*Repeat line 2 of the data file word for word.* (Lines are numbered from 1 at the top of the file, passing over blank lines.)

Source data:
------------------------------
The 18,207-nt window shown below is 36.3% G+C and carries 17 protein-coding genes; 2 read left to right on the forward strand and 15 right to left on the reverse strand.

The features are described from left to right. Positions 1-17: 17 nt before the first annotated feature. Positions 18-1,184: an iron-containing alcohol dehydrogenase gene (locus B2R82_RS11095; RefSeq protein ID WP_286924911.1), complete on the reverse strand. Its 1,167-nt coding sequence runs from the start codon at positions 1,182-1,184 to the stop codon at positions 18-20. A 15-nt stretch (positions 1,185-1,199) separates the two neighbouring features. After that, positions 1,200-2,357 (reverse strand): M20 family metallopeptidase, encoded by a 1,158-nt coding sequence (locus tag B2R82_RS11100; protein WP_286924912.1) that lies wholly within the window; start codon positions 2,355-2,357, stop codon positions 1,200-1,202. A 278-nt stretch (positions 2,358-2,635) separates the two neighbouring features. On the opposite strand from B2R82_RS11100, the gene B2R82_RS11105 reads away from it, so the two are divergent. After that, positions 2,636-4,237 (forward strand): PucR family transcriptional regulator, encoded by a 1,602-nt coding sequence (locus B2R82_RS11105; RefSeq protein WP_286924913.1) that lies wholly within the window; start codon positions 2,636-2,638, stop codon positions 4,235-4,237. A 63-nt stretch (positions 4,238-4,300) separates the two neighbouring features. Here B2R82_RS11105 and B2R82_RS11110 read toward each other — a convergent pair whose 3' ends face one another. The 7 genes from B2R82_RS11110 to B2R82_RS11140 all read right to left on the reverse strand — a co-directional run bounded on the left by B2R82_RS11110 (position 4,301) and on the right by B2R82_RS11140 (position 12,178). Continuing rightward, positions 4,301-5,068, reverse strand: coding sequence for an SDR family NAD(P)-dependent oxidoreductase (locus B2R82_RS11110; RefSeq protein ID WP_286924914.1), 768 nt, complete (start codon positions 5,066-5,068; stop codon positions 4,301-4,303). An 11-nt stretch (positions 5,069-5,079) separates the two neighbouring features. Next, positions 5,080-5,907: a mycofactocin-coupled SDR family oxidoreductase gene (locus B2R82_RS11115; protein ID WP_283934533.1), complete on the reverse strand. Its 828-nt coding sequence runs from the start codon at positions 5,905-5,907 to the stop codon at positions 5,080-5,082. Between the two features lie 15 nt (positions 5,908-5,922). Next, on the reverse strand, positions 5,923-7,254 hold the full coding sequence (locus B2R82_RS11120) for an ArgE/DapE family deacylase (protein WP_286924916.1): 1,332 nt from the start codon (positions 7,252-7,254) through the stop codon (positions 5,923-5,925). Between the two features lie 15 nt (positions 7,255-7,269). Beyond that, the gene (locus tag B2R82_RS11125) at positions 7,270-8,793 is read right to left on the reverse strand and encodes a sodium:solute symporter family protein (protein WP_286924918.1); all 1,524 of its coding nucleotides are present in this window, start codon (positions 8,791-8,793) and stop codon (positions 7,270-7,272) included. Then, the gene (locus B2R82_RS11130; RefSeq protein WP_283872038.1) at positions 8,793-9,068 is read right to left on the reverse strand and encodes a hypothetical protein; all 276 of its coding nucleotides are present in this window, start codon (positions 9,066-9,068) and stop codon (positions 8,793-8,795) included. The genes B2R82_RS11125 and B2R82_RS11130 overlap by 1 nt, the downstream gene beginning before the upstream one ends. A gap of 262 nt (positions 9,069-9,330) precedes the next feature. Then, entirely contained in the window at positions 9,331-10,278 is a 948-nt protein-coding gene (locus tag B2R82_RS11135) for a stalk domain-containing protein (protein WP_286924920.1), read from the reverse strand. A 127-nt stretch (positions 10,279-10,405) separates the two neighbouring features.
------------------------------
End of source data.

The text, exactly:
The features are described from left to right. Positions 1-17: 17 nt before the first annotated feature. Positions 18-1,184: an iron-containing alcohol dehydrogenase gene (locus B2R82_RS11095; RefSeq protein ID WP_286924911.1), complete on the reverse strand. Its 1,167-nt coding sequence runs from the start codon at positions 1,182-1,184 to the stop codon at positions 18-20. A 15-nt stretch (positions 1,185-1,199) separates the two neighbouring features. After that, positions 1,200-2,357 (reverse strand): M20 family metallopeptidase, encoded by a 1,158-nt coding sequence (locus tag B2R82_RS11100; protein WP_286924912.1) that lies wholly within the window; start codon positions 2,355-2,357, stop codon positions 1,200-1,202. A 278-nt stretch (positions 2,358-2,635) separates the two neighbouring features. On the opposite strand from B2R82_RS11100, the gene B2R82_RS11105 reads away from it, so the two are divergent. After that, positions 2,636-4,237 (forward strand): PucR family transcriptional regulator, encoded by a 1,602-nt coding sequence (locus B2R82_RS11105; RefSeq protein WP_286924913.1) that lies wholly within the window; start codon positions 2,636-2,638, stop codon positions 4,235-4,237. A 63-nt stretch (positions 4,238-4,300) separates the two neighbouring features. Here B2R82_RS11105 and B2R82_RS11110 read toward each other — a convergent pair whose 3' ends face one another. The 7 genes from B2R82_RS11110 to B2R82_RS11140 all read right to left on the reverse strand — a co-directional run bounded on the left by B2R82_RS11110 (position 4,301) and on the right by B2R82_RS11140 (position 12,178). Continuing rightward, positions 4,301-5,068, reverse strand: coding sequence for an SDR family NAD(P)-dependent oxidoreductase (locus B2R82_RS11110; RefSeq protein ID WP_286924914.1), 768 nt, complete (start codon positions 5,066-5,068; stop codon positions 4,301-4,303). An 11-nt stretch (positions 5,069-5,079) separates the two neighbouring features. Next, positions 5,080-5,907: a mycofactocin-coupled SDR family oxidoreductase gene (locus B2R82_RS11115; protein ID WP_283934533.1), complete on the reverse strand. Its 828-nt coding sequence runs from the start codon at positions 5,905-5,907 to the stop codon at positions 5,080-5,082. Between the two features lie 15 nt (positions 5,908-5,922). Next, on the reverse strand, positions 5,923-7,254 hold the full coding sequence (locus B2R82_RS11120) for an ArgE/DapE family deacylase (protein WP_286924916.1): 1,332 nt from the start codon (positions 7,252-7,254) through the stop codon (positions 5,923-5,925). Between the two features lie 15 nt (positions 7,255-7,269). Beyond that, the gene (locus tag B2R82_RS11125) at positions 7,270-8,793 is read right to left on the reverse strand and encodes a sodium:solute symporter family protein (protein WP_286924918.1); all 1,524 of its coding nucleotides are present in this window, start codon (positions 8,791-8,793) and stop codon (positions 7,270-7,272) included. Then, the gene (locus B2R82_RS11130; RefSeq protein WP_283872038.1) at positions 8,793-9,068 is read right to left on the reverse strand and encodes a hypothetical protein; all 276 of its coding nucleotides are present in this window, start codon (positions 9,066-9,068) and stop codon (positions 8,793-8,795) included. The genes B2R82_RS11125 and B2R82_RS11130 overlap by 1 nt, the downstream gene beginning before the upstream one ends. A gap of 262 nt (positions 9,069-9,330) precedes the next feature. Then, entirely contained in the window at positions 9,331-10,278 is a 948-nt protein-coding gene (locus tag B2R82_RS11135) for a stalk domain-containing protein (protein WP_286924920.1), read from the reverse strand. A 127-nt stretch (positions 10,279-10,405) separates the two neighbouring features.